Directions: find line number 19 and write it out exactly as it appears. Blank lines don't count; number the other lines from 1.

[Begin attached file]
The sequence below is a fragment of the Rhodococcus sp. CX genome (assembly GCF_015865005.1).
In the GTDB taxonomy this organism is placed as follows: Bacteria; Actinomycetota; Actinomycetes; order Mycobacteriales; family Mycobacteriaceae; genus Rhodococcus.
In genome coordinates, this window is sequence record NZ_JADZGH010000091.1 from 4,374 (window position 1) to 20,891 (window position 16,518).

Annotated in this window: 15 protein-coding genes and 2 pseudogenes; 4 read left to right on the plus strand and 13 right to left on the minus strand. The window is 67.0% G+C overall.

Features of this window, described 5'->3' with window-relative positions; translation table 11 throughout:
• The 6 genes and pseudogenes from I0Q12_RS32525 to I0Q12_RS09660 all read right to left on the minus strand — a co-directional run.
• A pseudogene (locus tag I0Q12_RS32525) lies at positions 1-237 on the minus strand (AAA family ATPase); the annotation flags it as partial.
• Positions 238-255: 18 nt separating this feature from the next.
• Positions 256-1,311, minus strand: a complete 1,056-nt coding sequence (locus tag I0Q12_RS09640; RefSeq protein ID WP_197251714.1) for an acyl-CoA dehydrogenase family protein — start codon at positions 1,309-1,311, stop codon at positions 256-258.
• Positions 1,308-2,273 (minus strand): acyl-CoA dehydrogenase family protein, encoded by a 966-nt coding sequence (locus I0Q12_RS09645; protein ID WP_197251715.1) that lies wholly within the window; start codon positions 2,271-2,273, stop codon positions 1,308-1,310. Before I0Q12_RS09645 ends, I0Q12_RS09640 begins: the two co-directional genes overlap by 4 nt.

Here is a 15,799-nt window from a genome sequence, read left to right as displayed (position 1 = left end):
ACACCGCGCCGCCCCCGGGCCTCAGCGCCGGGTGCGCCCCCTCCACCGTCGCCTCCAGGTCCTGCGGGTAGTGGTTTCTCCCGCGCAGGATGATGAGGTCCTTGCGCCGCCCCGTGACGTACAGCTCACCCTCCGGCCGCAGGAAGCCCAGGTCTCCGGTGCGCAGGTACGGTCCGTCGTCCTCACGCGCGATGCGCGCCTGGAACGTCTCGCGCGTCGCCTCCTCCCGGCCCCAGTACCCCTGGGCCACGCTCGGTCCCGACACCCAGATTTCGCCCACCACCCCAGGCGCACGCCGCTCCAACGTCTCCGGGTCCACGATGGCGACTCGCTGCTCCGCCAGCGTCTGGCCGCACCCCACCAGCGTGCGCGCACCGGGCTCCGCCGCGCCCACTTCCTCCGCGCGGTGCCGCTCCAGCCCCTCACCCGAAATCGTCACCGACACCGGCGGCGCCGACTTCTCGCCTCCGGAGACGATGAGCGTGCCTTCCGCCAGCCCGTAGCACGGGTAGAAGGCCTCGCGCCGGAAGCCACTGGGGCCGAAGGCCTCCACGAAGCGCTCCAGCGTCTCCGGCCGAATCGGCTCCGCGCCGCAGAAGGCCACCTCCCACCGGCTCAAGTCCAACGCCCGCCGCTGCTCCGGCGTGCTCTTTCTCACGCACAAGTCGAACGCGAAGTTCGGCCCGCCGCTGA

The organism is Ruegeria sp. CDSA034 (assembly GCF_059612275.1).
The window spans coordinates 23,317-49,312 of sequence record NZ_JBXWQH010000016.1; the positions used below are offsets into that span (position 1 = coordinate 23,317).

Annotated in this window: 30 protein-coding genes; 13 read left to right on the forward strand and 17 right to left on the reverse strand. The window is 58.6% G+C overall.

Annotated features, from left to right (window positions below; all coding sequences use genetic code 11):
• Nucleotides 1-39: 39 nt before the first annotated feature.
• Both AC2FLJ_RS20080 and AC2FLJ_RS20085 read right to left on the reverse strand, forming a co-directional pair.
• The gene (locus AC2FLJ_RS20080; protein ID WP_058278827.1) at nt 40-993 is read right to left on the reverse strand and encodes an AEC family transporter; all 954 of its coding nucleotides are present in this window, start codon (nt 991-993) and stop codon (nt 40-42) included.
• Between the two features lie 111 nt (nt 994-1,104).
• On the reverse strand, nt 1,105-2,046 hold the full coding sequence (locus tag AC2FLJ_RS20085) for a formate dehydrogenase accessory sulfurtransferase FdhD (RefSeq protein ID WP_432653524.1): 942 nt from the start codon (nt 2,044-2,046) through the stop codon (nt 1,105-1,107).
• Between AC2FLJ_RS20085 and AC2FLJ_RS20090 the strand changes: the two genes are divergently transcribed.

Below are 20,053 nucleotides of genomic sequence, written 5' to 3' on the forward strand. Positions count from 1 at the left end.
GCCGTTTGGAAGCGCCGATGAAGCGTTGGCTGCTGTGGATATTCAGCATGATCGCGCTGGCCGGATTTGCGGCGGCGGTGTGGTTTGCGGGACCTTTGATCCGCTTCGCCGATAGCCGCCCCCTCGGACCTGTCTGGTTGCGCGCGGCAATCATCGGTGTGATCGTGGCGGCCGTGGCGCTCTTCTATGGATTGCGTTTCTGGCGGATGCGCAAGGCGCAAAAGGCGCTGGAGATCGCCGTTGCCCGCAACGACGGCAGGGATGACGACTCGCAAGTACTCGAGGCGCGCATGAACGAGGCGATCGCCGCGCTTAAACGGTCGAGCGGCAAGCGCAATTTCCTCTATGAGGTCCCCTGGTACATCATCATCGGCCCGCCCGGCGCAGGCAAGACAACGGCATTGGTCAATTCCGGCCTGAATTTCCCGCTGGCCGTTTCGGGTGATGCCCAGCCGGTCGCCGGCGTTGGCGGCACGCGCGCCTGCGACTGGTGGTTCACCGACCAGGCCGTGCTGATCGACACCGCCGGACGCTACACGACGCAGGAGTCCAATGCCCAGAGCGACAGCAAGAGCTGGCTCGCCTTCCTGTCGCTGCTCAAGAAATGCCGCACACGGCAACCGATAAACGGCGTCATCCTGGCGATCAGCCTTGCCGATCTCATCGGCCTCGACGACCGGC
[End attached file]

• The gene (locus AC2FLJ_RS20080; protein ID WP_058278827.1) at nt 40-993 is read right to left on the reverse strand and encodes an AEC family transporter; all 954 of its coding nucleotides are present in this window, start codon (nt 991-993) and stop codon (nt 40-42) included.